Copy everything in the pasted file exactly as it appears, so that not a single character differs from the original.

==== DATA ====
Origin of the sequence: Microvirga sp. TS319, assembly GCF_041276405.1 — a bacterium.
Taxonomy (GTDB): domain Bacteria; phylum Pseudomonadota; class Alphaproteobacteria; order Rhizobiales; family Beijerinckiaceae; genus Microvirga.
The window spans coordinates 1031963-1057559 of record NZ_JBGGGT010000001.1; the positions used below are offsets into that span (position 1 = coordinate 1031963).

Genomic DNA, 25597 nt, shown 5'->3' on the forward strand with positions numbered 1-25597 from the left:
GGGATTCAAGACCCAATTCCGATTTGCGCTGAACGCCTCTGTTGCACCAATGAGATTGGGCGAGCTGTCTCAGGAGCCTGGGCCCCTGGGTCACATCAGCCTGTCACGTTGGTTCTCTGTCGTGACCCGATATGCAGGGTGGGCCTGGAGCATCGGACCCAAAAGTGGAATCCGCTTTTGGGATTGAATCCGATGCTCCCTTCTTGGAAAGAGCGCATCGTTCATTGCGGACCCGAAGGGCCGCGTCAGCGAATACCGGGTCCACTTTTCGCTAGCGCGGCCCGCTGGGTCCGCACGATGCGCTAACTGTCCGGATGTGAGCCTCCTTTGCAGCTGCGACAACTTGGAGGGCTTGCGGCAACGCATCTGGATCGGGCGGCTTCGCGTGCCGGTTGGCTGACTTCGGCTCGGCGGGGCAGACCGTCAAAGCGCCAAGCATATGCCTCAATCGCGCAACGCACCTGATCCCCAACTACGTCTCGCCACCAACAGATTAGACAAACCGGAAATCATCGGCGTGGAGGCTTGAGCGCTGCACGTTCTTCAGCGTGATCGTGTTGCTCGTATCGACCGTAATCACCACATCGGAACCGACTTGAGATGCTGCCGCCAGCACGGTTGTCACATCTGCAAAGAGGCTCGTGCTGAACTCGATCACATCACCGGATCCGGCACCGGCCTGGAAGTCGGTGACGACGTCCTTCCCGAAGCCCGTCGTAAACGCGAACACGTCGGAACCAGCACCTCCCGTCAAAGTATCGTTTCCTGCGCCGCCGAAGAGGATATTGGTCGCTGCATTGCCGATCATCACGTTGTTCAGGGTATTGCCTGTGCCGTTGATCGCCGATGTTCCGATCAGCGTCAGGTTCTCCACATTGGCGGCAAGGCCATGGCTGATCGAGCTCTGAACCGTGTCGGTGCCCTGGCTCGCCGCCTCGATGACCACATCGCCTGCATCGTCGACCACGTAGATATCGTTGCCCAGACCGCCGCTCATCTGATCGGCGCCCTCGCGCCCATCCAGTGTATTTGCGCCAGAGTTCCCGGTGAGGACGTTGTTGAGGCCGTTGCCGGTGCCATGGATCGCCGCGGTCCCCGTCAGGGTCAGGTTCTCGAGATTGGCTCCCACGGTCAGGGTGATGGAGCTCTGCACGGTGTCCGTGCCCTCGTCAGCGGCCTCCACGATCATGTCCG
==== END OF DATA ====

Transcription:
Origin of the sequence: Microvirga sp. TS319, assembly GCF_041276405.1 — a bacterium.
Taxonomy (GTDB): domain Bacteria; phylum Pseudomonadota; class Alphaproteobacteria; order Rhizobiales; family Beijerinckiaceae; genus Microvirga.
The window spans coordinates 1031963-1057559 of record NZ_JBGGGT010000001.1; the positions used below are offsets into that span (position 1 = coordinate 1031963).

Genomic DNA, 25597 nt, shown 5'->3' on the forward strand with positions numbered 1-25597 from the left:
GGGATTCAAGACCCAATTCCGATTTGCGCTGAACGCCTCTGTTGCACCAATGAGATTGGGCGAGCTGTCTCAGGAGCCTGGGCCCCTGGGTCACATCAGCCTGTCACGTTGGTTCTCTGTCGTGACCCGATATGCAGGGTGGGCCTGGAGCATCGGACCCAAAAGTGGAATCCGCTTTTGGGATTGAATCCGATGCTCCCTTCTTGGAAAGAGCGCATCGTTCATTGCGGACCCGAAGGGCCGCGTCAGCGAATACCGGGTCCACTTTTCGCTAGCGCGGCCCGCTGGGTCCGCACGATGCGCTAACTGTCCGGATGTGAGCCTCCTTTGCAGCTGCGACAACTTGGAGGGCTTGCGGCAACGCATCTGGATCGGGCGGCTTCGCGTGCCGGTTGGCTGACTTCGGCTCGGCGGGGCAGACCGTCAAAGCGCCAAGCATATGCCTCAATCGCGCAACGCACCTGATCCCCAACTACGTCTCGCCACCAACAGATTAGACAAACCGGAAATCATCGGCGTGGAGGCTTGAGCGCTGCACGTTCTTCAGCGTGATCGTGTTGCTCGTATCGACCGTAATCACCACATCGGAACCGACTTGAGATGCTGCCGCCAGCACGGTTGTCACATCTGCAAAGAGGCTCGTGCTGAACTCGATCACATCACCGGATCCGGCACCGGCCTGGAAGTCGGTGACGACGTCCTTCCCGAAGCCCGTCGTAAACGCGAACACGTCGGAACCAGCACCTCCCGTCAAAGTATCGTTTCCTGCGCCGCCGAAGAGGATATTGGTCGCTGCATTGCCGATCATCACGTTGTTCAGGGTATTGCCTGTGCCGTTGATCGCCGATGTTCCGATCAGCGTCAGGTTCTCCACATTGGCGGCAAGGCCATGGCTGATCGAGCTCTGAACCGTGTCGGTGCCCTGGCTCGCCGCCTCGATGACCACATCGCCTGCATCGTCGACCACGTAGATATCGTTGCCCAGACCGCCGCTCATCTGATCGGCGCCCTCGCGCCCATCCAGTGTATTTGCGCCAGAGTTCCCGGTGAGGACGTTGTTGAGGCCGTTGCCGGTGCCATGGATCGCCGCGGTCCCCGTCAGGGTCAGGTTCTCGAGATTGGCTCCCACGGTCAGGGTGATGGAGCTCTGCACGGTGTCCGTGCCCTCGTCAGCGGCCTCCACGATCATGTCCG